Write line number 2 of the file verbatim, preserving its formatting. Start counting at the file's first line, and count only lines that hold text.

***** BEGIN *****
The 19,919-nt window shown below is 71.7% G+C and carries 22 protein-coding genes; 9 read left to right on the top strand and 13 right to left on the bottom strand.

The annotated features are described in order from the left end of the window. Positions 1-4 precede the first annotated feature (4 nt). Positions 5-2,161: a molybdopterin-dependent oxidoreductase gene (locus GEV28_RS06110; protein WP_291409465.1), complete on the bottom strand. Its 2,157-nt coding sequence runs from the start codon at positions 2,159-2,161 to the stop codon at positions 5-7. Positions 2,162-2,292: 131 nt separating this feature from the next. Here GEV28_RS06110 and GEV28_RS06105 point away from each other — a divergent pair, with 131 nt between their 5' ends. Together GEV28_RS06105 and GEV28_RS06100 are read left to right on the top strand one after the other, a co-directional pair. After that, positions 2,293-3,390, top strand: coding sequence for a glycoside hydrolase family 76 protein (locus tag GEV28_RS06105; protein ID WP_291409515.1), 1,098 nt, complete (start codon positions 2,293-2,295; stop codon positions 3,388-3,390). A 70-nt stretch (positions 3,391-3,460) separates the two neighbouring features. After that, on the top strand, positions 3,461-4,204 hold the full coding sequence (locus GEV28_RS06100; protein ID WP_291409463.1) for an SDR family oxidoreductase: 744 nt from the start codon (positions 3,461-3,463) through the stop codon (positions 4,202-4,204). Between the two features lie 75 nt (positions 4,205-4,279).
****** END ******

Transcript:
The annotated features are described in order from the left end of the window. Positions 1-4 precede the first annotated feature (4 nt). Positions 5-2,161: a molybdopterin-dependent oxidoreductase gene (locus GEV28_RS06110; protein WP_291409465.1), complete on the bottom strand. Its 2,157-nt coding sequence runs from the start codon at positions 2,159-2,161 to the stop codon at positions 5-7. Positions 2,162-2,292: 131 nt separating this feature from the next. Here GEV28_RS06110 and GEV28_RS06105 point away from each other — a divergent pair, with 131 nt between their 5' ends. Together GEV28_RS06105 and GEV28_RS06100 are read left to right on the top strand one after the other, a co-directional pair. After that, positions 2,293-3,390, top strand: coding sequence for a glycoside hydrolase family 76 protein (locus tag GEV28_RS06105; protein ID WP_291409515.1), 1,098 nt, complete (start codon positions 2,293-2,295; stop codon positions 3,388-3,390). A 70-nt stretch (positions 3,391-3,460) separates the two neighbouring features. After that, on the top strand, positions 3,461-4,204 hold the full coding sequence (locus GEV28_RS06100; protein ID WP_291409463.1) for an SDR family oxidoreductase: 744 nt from the start codon (positions 3,461-3,463) through the stop codon (positions 4,202-4,204). Between the two features lie 75 nt (positions 4,205-4,279).